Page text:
New world champion: Hong Kong runner conquers seven marathons on seven continents in seven days

Triathlete David Gething completes his last race in Australia to win World Marathon Challenge

PUBLISHED : Saturday, 24 January, 2015, 10:48am
UPDATED : Sunday, 25 January, 2015, 1:30am

Fighting fatigue, jet lag and sleep deprivation, Hong Kong resident and amateur triathlete David Gething yesterday won the World Marathon Challenge, conquering seven marathons on seven continents in seven days.

Gething, 39, completed the feat in Sydney, crossing the finishing line under the harbour bridge in a respectable time of 3:29:31.

Part of my toes are lost to frost bite, all the tendons in my feet are gone
David Gething

“To be honest, the fact I've won hasn't sunk in yet. The experience has been a real roller coaster - very high highs, extremely low lows, and totally draining,” he said.

“Part of my toes are lost to frost bite, all the tendons in my feet are gone. My kneecaps are aching and it will take a few days’ rest before I can start to feel normal again,” said 39-year-old Gething, a veterinary doctor who hails from Melbourne and moved to Hong Kong in 2000.

After 59 hours spent in the air, travelling over 38,000kms, and a further 295.4kms completed under his own steam, Gething finished with a combined time of 25 hours, 36 minutes and 3 seconds.

Gething beat 11 other competitors chosen to run standard 42.2km marathon distances at Union Glacier (Antarctica), Punta Arenas (Chile), Miami (US), Madrid (Spain), Marrakech (Morocco), Dubai (United Arab Emirates) and Sydney (Australia).

Despite coming in second in Sydney yesterday, 12 minutes behind the race winner and over 30 minutes slower than his personal best of 2 hours 54 minutes, which he set in last year’s Boston Marathon, Gething was ecstatically happy and relieved.

Fighting off snow blindness but succumbing to frostbite, Gething led the field home in the first race on January 17 in bitterly harsh conditions deep within the Antarctic Circle. Gething finished in a course record time of 3:21:35, just over 30 minutes ahead Australian endurance runner Douglas Wilson.

“I took it easy for the first couple of kilometres to get my legs ready, and a feel for the snow,” Gething said. “Then I wound it up a bit, but it was probably too fast. It was my first, and likely my last time to race in Antarctica. The scenery was inspiring.”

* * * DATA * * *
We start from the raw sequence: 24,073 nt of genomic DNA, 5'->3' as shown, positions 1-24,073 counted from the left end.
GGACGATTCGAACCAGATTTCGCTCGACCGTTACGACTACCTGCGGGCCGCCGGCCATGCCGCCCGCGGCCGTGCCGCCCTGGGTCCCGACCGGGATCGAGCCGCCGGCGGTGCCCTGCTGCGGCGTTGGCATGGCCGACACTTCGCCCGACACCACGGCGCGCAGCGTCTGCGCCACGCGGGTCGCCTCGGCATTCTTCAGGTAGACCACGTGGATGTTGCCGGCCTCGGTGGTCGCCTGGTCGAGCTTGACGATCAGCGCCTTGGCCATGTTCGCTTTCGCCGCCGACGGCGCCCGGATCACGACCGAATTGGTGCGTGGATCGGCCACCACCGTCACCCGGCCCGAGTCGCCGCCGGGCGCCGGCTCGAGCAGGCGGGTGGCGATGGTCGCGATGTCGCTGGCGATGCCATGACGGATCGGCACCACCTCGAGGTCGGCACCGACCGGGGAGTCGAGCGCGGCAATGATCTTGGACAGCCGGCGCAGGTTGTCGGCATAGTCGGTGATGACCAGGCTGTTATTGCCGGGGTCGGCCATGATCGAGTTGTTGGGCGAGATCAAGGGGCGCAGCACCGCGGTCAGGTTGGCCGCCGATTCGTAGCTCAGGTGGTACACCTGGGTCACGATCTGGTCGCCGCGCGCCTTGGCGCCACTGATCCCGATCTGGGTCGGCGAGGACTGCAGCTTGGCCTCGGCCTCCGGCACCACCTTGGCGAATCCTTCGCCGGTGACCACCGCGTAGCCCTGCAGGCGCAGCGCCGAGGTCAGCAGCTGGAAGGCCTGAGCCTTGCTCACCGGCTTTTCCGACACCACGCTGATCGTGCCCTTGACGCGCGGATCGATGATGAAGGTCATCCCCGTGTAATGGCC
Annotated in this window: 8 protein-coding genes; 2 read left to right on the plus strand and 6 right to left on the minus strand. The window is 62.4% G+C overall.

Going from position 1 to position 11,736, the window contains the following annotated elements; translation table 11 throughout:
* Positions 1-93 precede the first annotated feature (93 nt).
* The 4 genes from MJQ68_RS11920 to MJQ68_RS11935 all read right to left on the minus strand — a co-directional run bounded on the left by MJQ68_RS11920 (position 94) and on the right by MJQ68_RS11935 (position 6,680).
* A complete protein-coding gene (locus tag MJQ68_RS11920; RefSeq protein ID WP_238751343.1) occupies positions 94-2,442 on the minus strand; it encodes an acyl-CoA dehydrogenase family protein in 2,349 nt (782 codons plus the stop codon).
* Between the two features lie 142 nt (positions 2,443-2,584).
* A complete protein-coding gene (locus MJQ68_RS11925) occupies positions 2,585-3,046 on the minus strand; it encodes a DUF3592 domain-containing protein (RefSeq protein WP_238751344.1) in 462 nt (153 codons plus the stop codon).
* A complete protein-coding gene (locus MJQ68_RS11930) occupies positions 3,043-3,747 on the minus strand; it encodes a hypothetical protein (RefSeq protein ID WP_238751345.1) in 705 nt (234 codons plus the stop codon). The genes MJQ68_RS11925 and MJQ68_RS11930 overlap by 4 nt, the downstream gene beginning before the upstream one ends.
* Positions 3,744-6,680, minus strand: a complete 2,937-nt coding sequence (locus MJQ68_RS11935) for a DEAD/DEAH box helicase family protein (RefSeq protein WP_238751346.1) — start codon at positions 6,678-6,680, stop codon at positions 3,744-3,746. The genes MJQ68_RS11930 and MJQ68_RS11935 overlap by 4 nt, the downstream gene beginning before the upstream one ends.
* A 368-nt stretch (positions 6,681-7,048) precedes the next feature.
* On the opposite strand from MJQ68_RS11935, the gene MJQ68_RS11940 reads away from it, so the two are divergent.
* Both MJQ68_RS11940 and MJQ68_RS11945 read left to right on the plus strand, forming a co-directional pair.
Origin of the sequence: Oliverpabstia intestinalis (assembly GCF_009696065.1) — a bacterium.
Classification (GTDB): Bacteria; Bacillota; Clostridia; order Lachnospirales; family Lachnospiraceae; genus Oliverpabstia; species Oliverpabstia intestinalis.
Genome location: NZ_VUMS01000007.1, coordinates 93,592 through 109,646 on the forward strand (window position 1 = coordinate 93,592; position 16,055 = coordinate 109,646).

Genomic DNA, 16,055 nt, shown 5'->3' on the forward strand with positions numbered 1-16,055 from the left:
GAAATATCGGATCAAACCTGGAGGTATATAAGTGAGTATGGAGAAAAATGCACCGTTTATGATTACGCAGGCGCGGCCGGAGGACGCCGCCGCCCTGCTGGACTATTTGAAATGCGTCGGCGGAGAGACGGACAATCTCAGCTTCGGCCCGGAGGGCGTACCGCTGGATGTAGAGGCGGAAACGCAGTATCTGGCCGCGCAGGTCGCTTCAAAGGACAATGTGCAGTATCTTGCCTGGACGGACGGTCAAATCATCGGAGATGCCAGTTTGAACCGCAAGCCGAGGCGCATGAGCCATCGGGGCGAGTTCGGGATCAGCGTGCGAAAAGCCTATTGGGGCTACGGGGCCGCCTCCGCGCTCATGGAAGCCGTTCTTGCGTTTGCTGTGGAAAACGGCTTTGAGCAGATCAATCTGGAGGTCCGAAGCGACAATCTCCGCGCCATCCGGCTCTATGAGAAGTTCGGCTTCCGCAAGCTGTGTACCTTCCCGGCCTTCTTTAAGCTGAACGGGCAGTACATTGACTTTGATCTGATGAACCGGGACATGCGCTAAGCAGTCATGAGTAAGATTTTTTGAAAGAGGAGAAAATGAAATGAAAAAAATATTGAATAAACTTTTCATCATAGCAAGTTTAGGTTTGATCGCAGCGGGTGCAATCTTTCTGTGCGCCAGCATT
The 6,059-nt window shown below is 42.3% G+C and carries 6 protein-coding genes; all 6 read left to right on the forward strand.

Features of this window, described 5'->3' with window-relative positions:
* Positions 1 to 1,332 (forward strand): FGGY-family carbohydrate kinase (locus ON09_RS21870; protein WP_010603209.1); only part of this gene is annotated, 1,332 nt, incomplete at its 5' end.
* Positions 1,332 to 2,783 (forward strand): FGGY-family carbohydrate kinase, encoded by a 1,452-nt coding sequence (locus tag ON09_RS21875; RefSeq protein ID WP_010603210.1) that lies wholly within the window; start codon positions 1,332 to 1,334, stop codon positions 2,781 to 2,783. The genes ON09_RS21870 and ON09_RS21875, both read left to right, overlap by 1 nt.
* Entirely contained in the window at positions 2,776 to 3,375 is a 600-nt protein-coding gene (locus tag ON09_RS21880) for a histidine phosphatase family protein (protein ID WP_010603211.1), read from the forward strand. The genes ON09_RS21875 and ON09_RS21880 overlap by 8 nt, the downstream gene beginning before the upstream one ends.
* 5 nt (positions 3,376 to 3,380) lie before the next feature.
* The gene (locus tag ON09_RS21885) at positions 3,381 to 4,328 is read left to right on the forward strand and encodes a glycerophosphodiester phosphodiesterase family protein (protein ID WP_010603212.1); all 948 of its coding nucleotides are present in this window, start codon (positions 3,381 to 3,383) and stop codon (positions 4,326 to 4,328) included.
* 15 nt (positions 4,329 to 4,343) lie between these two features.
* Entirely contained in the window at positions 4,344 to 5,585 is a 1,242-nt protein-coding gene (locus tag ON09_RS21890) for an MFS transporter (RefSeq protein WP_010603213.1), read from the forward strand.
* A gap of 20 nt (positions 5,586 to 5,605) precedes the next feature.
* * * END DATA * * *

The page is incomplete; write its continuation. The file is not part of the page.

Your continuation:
Only 14 hours later and he had already begun the second race along the rugged windswept coastline of Puntas Arenas in Chile.

“I think at that time nobody felt like a second marathon within 24 hours”, said Gething, “but it had to be done.”

Once again he took pole position in a time of 3:23:01, amassing an overall lead of over 40 minutes.

In Miami, it was Wilson who grabbed his first win, as Gething struggled with sleep fatigue and exhaustion.

The two Australians then swapped wins, Gething taking first place on the hilly course in Madrid by 15 seconds, and Wilson the victor in Marrakech, Morocco, the following day, 12 circuits of a 3.75km loop which began at the unsightly hour of 1am in the freezing rain.

“Doug and I worked together to keep each other going. I'm not sure either of us would have finished if we hadn't,” said Gething after finishing just 19 seconds behind Wilson's winning time of 4:20:55.

Ethiopia's Olympic champion and long-distance running legend Haile Gebrselassie greeted the athletes at the beginning of the sixth leg in Dubai as Wilson and Gething once again used team spirit to pull each other along the course, this time crossing the line side by side in 3:43:06.

“We started the week sizing each other up, however it quickly became irrelevant. We all fell into some deep holes physically and emotionally, and as a team we all helped each other out to make sure we could all make it through,” Gething said.